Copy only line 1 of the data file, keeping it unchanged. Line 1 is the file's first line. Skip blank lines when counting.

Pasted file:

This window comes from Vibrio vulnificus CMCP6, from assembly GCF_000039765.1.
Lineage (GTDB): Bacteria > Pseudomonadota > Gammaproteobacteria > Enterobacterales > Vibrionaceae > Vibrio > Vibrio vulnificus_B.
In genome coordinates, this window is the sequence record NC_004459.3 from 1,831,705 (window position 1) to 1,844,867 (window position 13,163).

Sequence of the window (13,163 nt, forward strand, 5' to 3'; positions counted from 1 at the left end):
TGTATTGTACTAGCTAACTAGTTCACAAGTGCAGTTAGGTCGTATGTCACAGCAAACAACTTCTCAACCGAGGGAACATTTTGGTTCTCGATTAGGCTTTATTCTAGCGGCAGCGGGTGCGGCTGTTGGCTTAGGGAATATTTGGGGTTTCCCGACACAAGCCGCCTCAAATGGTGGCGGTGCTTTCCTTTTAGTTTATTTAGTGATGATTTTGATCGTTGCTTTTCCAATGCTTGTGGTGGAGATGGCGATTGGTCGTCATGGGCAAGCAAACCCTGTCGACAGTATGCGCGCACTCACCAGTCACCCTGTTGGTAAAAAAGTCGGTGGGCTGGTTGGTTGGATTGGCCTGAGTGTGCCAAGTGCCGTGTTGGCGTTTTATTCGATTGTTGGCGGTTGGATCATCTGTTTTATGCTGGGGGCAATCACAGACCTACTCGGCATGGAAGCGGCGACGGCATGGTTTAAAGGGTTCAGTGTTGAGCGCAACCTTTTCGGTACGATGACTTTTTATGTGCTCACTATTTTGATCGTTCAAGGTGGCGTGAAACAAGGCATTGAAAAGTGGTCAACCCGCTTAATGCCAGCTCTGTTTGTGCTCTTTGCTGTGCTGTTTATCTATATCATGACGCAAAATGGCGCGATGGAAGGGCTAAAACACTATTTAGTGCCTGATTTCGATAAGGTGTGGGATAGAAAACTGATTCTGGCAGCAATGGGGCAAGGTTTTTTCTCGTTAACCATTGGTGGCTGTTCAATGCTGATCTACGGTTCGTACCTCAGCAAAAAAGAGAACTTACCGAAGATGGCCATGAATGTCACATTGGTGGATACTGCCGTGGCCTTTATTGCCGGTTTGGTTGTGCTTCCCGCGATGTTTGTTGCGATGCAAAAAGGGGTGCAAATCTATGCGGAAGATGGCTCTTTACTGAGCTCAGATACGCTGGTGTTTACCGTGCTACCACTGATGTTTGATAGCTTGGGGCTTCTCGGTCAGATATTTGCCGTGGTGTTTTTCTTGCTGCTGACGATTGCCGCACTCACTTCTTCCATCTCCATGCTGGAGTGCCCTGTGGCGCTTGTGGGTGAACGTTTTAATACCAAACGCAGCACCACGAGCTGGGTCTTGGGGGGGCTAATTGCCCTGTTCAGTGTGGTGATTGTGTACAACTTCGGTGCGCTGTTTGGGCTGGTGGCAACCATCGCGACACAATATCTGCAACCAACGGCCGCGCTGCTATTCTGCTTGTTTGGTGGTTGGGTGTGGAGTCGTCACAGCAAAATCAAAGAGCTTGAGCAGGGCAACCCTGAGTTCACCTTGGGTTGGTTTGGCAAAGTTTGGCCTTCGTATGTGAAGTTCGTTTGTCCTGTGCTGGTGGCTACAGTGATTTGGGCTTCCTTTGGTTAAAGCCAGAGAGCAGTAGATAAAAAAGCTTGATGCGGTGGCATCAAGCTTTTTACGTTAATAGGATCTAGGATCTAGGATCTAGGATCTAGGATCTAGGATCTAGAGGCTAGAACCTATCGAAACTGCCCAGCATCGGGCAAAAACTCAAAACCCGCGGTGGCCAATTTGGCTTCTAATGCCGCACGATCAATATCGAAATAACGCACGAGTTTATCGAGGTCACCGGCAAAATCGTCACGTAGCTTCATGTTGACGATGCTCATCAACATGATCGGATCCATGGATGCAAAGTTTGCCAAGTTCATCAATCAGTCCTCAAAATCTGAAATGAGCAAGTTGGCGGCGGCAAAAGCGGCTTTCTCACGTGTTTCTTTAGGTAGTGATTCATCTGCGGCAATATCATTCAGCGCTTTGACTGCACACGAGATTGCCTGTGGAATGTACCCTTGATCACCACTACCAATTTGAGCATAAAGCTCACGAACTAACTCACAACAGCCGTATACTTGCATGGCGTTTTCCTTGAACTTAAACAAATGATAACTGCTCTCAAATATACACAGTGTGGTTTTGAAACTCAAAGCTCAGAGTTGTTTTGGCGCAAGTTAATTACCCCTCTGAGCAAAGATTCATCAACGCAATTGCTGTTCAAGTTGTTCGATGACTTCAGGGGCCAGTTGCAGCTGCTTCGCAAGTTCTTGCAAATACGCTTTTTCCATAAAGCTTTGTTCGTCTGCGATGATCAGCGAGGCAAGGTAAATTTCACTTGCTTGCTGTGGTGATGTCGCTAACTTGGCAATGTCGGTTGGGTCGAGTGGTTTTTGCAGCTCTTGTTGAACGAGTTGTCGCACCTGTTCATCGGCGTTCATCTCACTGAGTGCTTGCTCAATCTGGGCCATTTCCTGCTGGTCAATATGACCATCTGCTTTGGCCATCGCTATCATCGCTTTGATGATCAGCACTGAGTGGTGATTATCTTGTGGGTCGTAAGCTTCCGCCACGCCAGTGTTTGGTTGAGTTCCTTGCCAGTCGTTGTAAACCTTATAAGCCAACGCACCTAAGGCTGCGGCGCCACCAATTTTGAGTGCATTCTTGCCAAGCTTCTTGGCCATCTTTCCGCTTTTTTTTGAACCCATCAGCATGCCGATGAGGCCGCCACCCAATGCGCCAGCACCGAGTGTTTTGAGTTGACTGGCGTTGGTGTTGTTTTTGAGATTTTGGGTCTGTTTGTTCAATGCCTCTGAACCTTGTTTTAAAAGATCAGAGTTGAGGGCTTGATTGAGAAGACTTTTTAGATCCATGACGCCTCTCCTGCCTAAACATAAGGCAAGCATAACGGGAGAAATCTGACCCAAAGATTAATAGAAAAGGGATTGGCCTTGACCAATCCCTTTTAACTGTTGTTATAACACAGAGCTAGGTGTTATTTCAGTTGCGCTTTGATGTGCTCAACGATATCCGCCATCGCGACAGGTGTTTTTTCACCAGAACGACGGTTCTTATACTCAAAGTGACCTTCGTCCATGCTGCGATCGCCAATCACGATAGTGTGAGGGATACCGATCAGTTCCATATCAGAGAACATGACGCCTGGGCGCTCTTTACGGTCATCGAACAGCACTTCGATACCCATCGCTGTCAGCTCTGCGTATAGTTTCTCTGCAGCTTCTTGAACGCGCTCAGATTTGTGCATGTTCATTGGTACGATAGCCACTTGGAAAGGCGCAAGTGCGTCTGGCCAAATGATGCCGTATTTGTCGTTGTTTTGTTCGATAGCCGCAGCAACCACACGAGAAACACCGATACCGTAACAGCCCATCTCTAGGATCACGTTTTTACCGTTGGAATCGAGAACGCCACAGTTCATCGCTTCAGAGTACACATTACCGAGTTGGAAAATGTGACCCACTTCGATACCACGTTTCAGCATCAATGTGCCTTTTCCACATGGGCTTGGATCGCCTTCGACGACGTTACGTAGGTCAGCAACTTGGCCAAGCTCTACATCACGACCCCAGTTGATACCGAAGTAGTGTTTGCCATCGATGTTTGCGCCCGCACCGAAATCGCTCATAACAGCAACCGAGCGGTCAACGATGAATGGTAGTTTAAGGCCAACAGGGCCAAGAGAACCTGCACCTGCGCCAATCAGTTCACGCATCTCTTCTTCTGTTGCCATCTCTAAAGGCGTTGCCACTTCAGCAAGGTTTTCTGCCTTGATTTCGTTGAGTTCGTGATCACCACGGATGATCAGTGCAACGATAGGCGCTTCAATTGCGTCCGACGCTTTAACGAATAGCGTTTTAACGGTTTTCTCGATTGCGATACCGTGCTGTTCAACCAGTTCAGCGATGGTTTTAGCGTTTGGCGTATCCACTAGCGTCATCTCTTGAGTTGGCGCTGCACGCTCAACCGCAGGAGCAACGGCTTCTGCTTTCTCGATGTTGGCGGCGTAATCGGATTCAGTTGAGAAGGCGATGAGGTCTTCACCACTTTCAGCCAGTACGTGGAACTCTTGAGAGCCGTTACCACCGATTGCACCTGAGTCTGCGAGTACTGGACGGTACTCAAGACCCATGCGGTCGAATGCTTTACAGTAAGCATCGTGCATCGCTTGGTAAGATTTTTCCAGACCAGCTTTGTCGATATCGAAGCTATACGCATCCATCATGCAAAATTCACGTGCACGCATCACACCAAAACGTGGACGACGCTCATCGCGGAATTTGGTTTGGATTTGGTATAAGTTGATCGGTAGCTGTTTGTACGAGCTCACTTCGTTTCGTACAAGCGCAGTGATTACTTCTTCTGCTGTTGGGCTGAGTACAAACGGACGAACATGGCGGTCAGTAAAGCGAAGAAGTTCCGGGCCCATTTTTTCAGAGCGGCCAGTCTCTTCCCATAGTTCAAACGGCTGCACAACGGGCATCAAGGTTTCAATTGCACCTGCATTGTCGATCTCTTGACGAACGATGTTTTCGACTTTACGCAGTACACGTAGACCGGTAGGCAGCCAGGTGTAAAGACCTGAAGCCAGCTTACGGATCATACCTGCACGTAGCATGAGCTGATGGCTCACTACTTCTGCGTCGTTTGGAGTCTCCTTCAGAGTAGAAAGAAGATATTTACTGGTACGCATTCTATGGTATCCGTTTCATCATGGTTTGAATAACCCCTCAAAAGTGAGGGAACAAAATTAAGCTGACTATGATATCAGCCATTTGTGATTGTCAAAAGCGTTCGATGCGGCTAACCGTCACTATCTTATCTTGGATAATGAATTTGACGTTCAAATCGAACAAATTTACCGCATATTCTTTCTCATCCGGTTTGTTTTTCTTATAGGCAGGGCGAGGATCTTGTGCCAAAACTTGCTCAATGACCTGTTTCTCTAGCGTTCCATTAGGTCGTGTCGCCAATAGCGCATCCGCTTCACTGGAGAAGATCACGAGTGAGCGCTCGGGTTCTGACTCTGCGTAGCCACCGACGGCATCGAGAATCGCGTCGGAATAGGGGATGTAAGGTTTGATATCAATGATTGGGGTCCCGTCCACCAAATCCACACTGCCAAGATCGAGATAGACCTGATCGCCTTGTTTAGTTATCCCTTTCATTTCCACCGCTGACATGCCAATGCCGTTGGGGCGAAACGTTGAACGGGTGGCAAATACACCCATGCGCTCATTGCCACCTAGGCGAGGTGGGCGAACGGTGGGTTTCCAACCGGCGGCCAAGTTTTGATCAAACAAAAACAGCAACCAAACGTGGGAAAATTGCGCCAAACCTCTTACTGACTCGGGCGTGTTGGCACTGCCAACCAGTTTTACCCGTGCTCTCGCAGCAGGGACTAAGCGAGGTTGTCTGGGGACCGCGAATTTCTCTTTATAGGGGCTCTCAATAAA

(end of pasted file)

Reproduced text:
This window comes from Vibrio vulnificus CMCP6, from assembly GCF_000039765.1.